Several months ago while our 5th wheel trailer was in for service, the repairman said he thought we might have mice, but we found no evidence to support his claim. 

That is no longer true. 

I went out yesterday to check the trailer and found that mice had eaten large patches of the leather upholstery on one recliner and the matching ottoman.  We have two of each, but so far the other chair and footstool are untouched.  I found no other damage, but that was bad enough.

I went to our local hardware store and bought a bunch of traps.  I got four of the old standard Victor mousetraps, and four of the more modern sticky traps. 

I have never used the sticky traps before, but just from setting them out, I can assure you that they live up to the name.  A mouse that sets foot on one ain’t going anywhere.  The package claims they are humane, but I honestly don’t see how starvation is preferable to a broken neck.

Anyway, I set out four of each type and will let you know which works best.

Friday, September 19, 2014

Stone

There once was a fellow named Sidney

Who developed a stone in his kidney

He did outlast it

He finally passed it

But he thought he would die first, now didn’t he

Several years ago, I was at a walk-in lab to have some blood tests run.  The young lady at the waiting room counter was wearing a beautiful pendant necklace.  It had a large brownish yellow stone – I’d guess about five carats – that looked a bit like a smoky topaz.

When one of the female patients asked, she explained that it was a kidney stone that her boyfriend had passed and had mounted for her.  She said she liked it because it was truly unique, and couldn’t be more personal. And, she admitted that she really got a kick out of telling anyone who asked that it was a kidney stone.

Thursday, September 18, 2014

Domestic Abuse

All the recent news about wife beaters in the NFL reminded me of something that I would rather forget.  Years ago, in the first weeks of our marriage, something happened that I have regretted ever since.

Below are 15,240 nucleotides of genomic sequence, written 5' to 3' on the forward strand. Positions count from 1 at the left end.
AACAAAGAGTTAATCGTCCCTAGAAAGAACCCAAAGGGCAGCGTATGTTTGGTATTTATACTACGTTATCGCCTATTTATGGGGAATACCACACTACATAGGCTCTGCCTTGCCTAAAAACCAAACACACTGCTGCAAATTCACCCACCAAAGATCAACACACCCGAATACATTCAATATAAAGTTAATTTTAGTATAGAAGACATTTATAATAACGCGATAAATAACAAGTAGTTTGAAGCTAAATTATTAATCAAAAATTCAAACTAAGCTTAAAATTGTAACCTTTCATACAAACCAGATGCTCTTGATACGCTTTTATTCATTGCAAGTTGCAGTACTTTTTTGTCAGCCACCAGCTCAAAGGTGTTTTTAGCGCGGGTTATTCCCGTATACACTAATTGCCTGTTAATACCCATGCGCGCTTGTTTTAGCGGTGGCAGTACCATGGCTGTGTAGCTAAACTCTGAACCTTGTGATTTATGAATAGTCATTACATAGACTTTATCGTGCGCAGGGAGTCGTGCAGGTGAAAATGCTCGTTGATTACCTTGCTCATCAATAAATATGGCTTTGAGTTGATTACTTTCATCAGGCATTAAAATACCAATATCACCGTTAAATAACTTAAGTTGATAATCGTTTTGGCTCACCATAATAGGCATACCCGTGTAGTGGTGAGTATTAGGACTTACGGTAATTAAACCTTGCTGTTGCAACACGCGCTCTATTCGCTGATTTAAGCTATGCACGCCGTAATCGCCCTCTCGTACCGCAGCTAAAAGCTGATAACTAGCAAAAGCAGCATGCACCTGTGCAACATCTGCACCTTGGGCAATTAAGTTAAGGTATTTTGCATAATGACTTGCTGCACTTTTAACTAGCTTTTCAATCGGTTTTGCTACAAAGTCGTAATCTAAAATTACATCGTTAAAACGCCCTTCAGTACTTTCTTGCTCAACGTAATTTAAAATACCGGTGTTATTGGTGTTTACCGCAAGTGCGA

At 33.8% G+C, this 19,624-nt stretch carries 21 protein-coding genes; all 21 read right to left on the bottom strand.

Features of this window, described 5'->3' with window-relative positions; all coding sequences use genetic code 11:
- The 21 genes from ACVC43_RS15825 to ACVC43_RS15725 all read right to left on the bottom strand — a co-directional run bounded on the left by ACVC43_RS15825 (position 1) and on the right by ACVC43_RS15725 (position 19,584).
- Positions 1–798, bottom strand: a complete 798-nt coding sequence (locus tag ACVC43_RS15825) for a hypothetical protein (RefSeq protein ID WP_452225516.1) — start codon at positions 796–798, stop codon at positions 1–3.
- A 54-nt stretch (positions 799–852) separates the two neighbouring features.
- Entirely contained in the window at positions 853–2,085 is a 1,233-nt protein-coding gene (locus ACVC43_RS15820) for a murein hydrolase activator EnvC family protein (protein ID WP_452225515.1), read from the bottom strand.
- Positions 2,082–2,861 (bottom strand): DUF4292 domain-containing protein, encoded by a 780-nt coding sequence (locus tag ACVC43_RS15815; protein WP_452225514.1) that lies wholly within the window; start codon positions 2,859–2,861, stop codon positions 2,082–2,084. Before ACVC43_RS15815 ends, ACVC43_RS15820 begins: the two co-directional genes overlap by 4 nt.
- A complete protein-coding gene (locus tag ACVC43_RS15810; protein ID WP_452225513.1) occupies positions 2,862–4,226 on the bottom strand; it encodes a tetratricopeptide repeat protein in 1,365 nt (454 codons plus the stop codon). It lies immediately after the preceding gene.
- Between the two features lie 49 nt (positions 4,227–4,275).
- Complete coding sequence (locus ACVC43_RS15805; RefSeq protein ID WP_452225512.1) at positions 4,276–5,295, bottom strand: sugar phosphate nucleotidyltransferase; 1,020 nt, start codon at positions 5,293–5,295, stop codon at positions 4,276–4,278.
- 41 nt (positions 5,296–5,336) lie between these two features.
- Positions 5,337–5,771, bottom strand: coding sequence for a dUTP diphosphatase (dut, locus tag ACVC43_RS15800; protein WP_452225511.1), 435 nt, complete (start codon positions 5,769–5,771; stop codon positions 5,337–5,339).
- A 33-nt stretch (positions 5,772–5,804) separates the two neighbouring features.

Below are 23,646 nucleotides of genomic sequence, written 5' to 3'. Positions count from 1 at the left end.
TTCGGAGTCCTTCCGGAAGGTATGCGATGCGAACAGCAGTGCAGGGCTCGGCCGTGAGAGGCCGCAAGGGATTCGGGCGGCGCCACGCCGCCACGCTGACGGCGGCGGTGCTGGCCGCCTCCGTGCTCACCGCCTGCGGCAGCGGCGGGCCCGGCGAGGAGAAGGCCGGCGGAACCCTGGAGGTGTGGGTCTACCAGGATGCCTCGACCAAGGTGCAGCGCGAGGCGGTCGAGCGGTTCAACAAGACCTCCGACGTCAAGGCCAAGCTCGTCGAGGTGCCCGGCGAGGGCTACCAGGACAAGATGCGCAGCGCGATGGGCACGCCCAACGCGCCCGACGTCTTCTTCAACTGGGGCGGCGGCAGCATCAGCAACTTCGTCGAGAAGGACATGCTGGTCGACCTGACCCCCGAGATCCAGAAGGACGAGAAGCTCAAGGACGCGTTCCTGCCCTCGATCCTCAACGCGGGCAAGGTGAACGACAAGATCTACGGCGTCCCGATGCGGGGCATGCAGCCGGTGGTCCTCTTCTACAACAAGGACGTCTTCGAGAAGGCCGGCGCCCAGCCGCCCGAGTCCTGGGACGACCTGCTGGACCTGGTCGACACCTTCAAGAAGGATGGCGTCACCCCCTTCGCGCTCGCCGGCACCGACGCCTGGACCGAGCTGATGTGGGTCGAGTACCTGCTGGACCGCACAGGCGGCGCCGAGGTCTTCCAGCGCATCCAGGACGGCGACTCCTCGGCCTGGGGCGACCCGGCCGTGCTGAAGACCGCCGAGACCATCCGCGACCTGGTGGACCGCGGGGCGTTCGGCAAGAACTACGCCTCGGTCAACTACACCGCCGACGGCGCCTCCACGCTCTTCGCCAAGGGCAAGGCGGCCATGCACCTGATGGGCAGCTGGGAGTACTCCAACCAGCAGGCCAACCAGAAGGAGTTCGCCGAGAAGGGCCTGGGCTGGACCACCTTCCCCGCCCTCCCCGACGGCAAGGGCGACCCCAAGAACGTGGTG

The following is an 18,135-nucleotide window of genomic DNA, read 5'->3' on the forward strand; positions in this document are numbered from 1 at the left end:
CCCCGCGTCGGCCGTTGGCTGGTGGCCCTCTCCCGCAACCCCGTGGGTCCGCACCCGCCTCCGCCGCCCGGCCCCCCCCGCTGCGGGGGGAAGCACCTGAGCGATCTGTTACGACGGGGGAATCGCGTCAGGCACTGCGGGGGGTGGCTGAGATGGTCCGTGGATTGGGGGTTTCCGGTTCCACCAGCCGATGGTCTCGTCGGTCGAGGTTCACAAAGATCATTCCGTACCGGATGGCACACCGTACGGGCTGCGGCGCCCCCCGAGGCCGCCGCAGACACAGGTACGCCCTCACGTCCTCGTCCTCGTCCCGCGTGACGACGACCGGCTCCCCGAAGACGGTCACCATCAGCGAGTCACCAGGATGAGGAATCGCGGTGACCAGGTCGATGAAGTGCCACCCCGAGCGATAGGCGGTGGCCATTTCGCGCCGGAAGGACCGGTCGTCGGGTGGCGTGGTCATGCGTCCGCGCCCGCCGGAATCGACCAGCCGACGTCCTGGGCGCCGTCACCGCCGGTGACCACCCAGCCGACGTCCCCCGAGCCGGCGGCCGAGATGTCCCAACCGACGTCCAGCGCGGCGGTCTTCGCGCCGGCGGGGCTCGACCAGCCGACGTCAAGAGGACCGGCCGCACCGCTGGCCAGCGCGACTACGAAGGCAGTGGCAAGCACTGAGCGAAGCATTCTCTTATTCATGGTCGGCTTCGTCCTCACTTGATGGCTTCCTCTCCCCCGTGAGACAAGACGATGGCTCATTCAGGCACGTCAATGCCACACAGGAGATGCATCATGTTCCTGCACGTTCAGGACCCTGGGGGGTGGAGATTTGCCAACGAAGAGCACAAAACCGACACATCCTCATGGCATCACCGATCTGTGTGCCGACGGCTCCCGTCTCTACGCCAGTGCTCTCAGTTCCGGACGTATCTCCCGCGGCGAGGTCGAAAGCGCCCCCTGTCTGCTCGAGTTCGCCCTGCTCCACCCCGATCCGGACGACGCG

It was mid-afternoon, Honey was in class at the University of Houston and I was sitting at the kitchen table reading a book before getting ready to go to work.  When she got home, she quietly came up behind me and gave me a hug.

Startled – I hadn’t heard her come in and thought I was alone – I jumped up and spun around.  My elbow caught her square in the eye and she ended up with a huge shiner.

Of course she cried.  It must have hurt like Hell, but I probably felt worse about it than she did and I’m sure I still do.

I doubt if anybody believed our story about how it happened, and wherever she went, my poor bride carried around the “evidence of domestic abuse” for almost two weeks. 

Wednesday, September 17, 2014

Where To Go & How To Get There

beach

Honey and I have a 50th wedding anniversary coming up in December, and I have been exploring options, looking for someplace special to go.

Our old pals the Sheltons will also be celebrating their 50th – I was his best man on the 18th, and he was mine on the 28th – and we were talking earlier this year about going to Belize.  Then Travis had back surgery last week, and it looks like they won’t be doing any traveling for a while.

Anyway, I’ve been searching on line for a great place to go, and Honey has been trying to get me to rein in  my  budget.  She is entirely more practical than I will ever be, but I contend that this is a once-in-a-lifetime event and we deserve to splurge a little.  Besides, I don’t plan to live forever and while I love my daughter and our grandkids, I have no interest in leaving any more money behind than it takes to dispose of my carcass.

The criteria are flexible, but we would like:

  • Someplace tropical
  • Hotel on the beach
  • Preferably all-inclusive
  • A Casino would be a plus

Checking websites like Cheap Caribbean and Funjet provided a couple of possibilities, but required multi-stop flights of 18 hours or more to get from Houston to someplace we might want to go, and changing flights caused the price to skyrocket.

Why would anyone ever want to fly coach from Houston to Cozumel by way of Charlotte, North Carolina?

I located one 7-day cruise out of Houston (Bayport) that was actually cheaper than a 3-night hotel stay with airfare.  I was pretty excited about that until I realized that smoking was banned almost everywhere on the ship – including your private balcony off your stateroom.  Yeah, we probably should quit smoking, but going cold turkey for a week couldn’t possibly add to our enjoyment.

I was considering Cabo San Lucas until they got hit by a category 3 hurricane a couple days ago.

Our honeymoon – such as it was, I had to be back on the air New Years Eve – was two nights at the White Rock Motel in San Marcos.  At this point, I’d even consider going back there, but it doesn’t exist anymore.